The Fall 2017 issue of the International Body Psychotherapy Journal, volume 16, number 3, is online.
The Fall 2017 issue of the International Body Psychotherapy Journal, volume 16, number 3, is now online. This issue marks a significant transition to the IBPJ editorial team. Jill van der Aa, the managing editor since the journal’s inception, is stepping down and Antigone Orepoulou is stepping up for the Spring 2018 issue. We welcome her to the editorial team. The fall issue offers a range of papers. Readers can partake in an in-depth conversation about self-disclosure from a relational body psychotherapy stance, and explore client suffering as potentially originating from civilization then look at how getting in touch adaptively with the body resonates with helping society get in touch sustainably with the ecosystem. The pioneering work of Sabina Spielrein is explored as is the Triphasic Cumulative Microaggression Trauma Processing Model.
Maintaining our traditional summer focus, we are pleased to share reviews of books “hot off the press”, author reflections on their writing experience, and articles from our regular contributors. As a courtesy to our subscribers, we will email a special link to access the complete PDF. And, make sure we don’t leave anyone out, we’re also posting each review, reflection and article individually over the next several weeks.
You are invited to read our review of the 15th European Congress of Body Psychotherapy published in the International Body Psychotherapy Journal.
The International Body Psychotherapy Journal announces the publication of their Spring 2017 Journal, available online now.
Hopefully, with good work and practice, with learning ‘on the job’, with learning from one’s mistakes, and by doing some ‘outcome’ studies or research, and thus getting useful feed-back from our clients, our peers, our supervisors, our mentors, etc., we will improve our skill-set. Working in different places, under different conditions, with different client groups, and with people from different cultures, we are able to hone our basic training, natural abilities, our skills: this is the ‘craft’ component of our work. We can only get better by doing more.
In 2014, the EABP Science & Research Committee (SRC) established a set of simple ‘Guidelines’ for BP/SP Case Studies. We are now engaged in collecting a number of possible contributions for a soon-to-be published book on “Body Psychotherapy Case Studies” (at end 2017 / early 2018). This is part of the SRC remit to help to try and establish a reasonably good ‘scientific’ basis for Body Psychotherapy; and to increase awareness of different types of valid research – case studies being one of these; and to increase awareness of different ways of working in the field of Body Psychotherapy / Somatic Psychology; and we are intending to use some of the ‘project’ money in our SRC budget for this purpose. We would like to invite you to help us in this project. We hope that a reasonable percentage of you will respond.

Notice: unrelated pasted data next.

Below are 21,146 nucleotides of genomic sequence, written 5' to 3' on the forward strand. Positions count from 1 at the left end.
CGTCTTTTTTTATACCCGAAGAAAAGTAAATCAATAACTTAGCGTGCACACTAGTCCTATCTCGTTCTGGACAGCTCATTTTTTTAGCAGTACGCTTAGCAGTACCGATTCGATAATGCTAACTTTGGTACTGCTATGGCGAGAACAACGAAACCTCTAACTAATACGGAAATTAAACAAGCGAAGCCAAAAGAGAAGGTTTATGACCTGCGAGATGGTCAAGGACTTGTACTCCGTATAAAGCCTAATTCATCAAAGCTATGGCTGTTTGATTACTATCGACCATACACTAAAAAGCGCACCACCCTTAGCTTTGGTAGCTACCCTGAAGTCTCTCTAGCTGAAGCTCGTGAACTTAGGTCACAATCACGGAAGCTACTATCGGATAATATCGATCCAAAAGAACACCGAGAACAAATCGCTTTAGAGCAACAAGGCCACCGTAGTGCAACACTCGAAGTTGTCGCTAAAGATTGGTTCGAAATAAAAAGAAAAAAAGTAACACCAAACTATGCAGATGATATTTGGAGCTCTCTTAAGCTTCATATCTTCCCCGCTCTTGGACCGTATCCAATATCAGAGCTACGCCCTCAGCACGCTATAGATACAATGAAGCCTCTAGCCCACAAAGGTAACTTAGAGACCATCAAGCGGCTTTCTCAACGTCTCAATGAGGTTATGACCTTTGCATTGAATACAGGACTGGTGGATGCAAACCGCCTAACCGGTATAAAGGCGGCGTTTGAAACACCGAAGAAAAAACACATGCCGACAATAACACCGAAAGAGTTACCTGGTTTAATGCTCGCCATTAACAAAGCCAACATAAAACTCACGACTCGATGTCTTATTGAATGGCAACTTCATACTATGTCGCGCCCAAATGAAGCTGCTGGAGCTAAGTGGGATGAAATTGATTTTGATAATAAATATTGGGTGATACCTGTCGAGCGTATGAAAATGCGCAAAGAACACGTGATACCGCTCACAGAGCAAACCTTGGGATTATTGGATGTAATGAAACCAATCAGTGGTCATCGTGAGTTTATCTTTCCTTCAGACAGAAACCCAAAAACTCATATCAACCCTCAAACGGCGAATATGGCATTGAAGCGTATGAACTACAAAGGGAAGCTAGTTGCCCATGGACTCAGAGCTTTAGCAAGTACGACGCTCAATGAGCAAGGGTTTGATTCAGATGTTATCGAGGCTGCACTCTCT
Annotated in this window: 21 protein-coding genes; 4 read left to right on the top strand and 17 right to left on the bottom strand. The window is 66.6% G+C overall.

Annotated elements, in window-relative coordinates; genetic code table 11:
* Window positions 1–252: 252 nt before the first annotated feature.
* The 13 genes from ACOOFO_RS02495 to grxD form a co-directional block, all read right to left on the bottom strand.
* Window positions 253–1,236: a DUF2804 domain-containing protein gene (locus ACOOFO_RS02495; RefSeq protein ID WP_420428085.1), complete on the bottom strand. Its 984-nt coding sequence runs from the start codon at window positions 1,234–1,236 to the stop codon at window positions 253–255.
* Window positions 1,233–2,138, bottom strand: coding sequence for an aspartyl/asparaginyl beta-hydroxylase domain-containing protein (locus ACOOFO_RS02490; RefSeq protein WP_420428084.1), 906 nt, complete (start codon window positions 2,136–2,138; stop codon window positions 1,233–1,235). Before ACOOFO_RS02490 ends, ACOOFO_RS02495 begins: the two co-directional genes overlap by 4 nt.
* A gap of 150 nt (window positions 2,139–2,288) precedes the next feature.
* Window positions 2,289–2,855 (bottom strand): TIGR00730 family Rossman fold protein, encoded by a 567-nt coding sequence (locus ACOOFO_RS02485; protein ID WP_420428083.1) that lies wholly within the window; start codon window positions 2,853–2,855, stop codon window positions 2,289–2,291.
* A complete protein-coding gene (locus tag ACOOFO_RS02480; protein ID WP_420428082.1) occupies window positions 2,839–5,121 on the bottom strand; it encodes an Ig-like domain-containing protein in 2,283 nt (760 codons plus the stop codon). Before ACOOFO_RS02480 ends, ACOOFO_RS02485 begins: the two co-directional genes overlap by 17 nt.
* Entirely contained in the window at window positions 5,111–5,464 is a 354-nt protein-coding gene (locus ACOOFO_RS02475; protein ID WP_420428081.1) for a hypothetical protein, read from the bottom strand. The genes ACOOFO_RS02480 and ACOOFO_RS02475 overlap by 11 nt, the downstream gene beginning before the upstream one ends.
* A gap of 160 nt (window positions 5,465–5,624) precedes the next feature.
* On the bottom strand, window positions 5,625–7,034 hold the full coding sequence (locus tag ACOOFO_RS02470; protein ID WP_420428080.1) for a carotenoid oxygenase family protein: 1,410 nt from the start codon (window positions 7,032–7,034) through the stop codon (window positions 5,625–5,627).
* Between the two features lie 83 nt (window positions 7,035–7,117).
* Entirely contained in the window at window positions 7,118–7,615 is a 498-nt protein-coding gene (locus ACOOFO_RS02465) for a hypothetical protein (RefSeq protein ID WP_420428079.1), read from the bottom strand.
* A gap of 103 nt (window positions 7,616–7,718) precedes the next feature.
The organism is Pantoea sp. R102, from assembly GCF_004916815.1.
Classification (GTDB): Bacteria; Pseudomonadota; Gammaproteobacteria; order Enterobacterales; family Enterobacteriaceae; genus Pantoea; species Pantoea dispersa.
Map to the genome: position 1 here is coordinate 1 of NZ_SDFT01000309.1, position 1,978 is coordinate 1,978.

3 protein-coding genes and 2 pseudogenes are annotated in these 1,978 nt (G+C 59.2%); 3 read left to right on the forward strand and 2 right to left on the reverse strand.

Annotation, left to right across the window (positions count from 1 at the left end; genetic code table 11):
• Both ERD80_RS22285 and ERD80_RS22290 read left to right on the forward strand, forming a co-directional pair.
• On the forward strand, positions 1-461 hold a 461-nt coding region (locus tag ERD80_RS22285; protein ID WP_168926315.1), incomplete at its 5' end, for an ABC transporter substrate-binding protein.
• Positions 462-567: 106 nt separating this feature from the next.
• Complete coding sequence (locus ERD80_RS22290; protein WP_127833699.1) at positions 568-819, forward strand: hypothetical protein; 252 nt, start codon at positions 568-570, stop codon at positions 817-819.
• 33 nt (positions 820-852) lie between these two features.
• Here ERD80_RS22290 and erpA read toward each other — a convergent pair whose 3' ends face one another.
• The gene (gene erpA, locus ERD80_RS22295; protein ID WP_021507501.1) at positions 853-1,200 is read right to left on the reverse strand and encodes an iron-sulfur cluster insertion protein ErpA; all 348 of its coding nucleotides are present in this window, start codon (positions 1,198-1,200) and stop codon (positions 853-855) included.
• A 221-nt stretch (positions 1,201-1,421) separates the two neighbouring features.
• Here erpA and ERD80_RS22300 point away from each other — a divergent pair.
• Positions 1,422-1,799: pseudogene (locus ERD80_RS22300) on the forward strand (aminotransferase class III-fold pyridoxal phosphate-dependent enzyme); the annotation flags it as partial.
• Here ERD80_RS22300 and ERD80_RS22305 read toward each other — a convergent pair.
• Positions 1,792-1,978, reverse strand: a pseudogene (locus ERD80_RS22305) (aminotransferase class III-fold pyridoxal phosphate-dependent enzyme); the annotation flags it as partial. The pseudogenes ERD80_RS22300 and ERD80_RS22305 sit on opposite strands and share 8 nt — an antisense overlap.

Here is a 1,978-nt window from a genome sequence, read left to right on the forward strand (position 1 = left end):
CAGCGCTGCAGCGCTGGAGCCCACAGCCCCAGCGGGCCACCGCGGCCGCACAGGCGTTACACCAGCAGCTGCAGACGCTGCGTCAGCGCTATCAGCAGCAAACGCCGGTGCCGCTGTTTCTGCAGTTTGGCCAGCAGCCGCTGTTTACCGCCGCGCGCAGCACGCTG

The International Body Psychotherapy Journal announces the publication of its Lisbon Congress Supplement. Articles from keynotes speakers are offered to add insight into and generate conversation about body psychotherapy.
Nancy Eichhorn offers her experience listening to six speakers’ viewpoints at the day long celebration honoring The Handbook of Body Psychotherapy and Somatic Psychology in a four-part blog posting with some longer writings and some short eclipses of the content shared. As well, she hopes to reflect their collective themes that resonated with William Cornell’s call for institutions to train ‘embodied’ psychotherapists rather than body psychotherapists—a play on the aliveness of the adjective rather than the solid structural nature of a noun.